Writer: Alex Kot / Artist: Philip Tan / Image Comics
I didn’t know Spawn comics were even still being made. As an elder millennial, the thought of a whole other generation that has been born, graduated high school, gone to college and is eligible to vote in America….having the opportunity to enjoy Spawn made me light up like a Tron helmet. I couldn’t wait to crack Gunslinger Spawn #1.
After opening the aforementioned comic, I realize that there are some things from my childhood that should live on like (in the context of this review) “takesie backsies.” And there are some relics of the 90s that should stay buried in their time capsule like Spawn. All of this to say Gunslinger Spawn #1 is not a good comic book.
To its credit, Issue #1 is a gorgeous comic. Philip Tan has not lost a single step in his obvious channeling of the legendary Todd McFarlane. Tan goes out of his way to dive deep into his extensive tool kit of skills to invoke the best parts of 90s Image books including the attention to detail in every panel. I expected nothing but excellence from the hands/imagination that gave us such gorgeous visuals in Green Lantern and Black Science. So, it goes almost without saying that the book is absolutely beautiful to look at. But after that, very little about Gunslinger Spawn is entertaining…even in the nostalgic way. It’s actually very much a representation of its original generation in the obnoxiousness of the script and unlikeable quality of its characters. Even if you leave out the fact that there are people in this book that say things like “sharted,” the titular character has potential for a Clint Eastwood “Man With No Name” quality, but he just ends up coming off like a bad parody or someone Danny McBride would voice.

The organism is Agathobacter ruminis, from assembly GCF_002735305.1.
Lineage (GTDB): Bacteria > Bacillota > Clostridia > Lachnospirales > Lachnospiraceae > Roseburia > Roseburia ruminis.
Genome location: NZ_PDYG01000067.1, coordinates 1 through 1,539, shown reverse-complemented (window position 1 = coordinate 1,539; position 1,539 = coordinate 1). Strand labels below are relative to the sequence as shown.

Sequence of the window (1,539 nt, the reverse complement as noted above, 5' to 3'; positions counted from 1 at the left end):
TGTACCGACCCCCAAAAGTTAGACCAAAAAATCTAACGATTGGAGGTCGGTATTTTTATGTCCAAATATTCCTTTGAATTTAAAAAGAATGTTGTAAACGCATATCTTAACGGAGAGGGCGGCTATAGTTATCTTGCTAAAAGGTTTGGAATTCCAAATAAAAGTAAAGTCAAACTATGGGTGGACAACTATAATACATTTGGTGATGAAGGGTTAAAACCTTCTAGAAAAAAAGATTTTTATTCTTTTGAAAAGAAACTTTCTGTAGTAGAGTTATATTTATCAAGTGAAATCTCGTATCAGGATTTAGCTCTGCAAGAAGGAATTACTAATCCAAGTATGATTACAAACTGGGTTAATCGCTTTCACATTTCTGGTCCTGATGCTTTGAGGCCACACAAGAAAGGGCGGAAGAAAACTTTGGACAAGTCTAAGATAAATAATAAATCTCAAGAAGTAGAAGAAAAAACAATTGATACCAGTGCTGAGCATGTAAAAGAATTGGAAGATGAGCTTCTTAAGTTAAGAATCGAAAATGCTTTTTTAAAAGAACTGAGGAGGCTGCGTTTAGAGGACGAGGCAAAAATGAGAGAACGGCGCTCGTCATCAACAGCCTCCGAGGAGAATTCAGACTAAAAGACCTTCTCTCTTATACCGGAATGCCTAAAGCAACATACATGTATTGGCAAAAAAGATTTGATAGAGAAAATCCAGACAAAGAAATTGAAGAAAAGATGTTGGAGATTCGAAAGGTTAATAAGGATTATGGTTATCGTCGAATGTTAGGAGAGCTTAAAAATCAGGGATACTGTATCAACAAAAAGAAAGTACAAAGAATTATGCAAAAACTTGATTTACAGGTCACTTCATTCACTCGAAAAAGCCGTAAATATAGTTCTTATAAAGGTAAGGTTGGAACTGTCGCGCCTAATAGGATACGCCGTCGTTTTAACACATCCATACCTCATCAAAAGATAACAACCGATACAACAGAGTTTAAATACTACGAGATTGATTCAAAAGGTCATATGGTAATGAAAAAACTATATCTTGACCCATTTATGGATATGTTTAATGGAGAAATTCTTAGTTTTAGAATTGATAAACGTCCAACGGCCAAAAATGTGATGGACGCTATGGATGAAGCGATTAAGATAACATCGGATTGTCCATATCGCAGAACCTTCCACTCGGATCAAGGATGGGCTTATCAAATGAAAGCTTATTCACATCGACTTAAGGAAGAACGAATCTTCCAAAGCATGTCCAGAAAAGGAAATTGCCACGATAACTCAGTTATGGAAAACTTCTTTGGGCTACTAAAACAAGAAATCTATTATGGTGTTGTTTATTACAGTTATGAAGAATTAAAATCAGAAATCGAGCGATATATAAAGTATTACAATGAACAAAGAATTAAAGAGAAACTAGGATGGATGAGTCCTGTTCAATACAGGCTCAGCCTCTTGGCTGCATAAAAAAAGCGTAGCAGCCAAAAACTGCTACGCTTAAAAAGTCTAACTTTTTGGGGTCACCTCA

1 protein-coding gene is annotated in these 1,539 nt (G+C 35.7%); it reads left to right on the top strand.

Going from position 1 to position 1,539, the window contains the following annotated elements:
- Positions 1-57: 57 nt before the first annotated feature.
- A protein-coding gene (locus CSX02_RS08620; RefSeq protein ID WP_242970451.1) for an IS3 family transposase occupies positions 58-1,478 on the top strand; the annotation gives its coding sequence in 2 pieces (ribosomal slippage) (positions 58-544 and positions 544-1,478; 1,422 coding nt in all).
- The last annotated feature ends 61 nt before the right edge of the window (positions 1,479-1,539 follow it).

There’s a storyline somewhere in this 30-page cacophony of things that don’t work well together, but the only reason I can give you the gist of it is because I recognize it all too well from literally every Spawn comic ever made. People from Heaven, Hell, and some places in between want to kill our hero and he kills them back. It’s essentially Todd McFarlane Presents Ghost Rider and that might actually be a compliment if this story seemed to have something to say. However, the world-building seems so humdrum and hollow that the worthwhile action beats hold little or no weight. Gunslinger Spawn killed an angel and desecrated its corpse as a teachable moment and….I didn’t care. That is the easiest way to sum up this book so far. Things happen and who cares?
Bottom Line: Much like the Spawn franchise as a whole, Gunslinger Spawn #1 is a novel theory/concept but a bizarre execution at best…and a poor attempt at mimicking better stories at worst. Thanks, but no thanks.
6 Michael Jai White appearances out of 10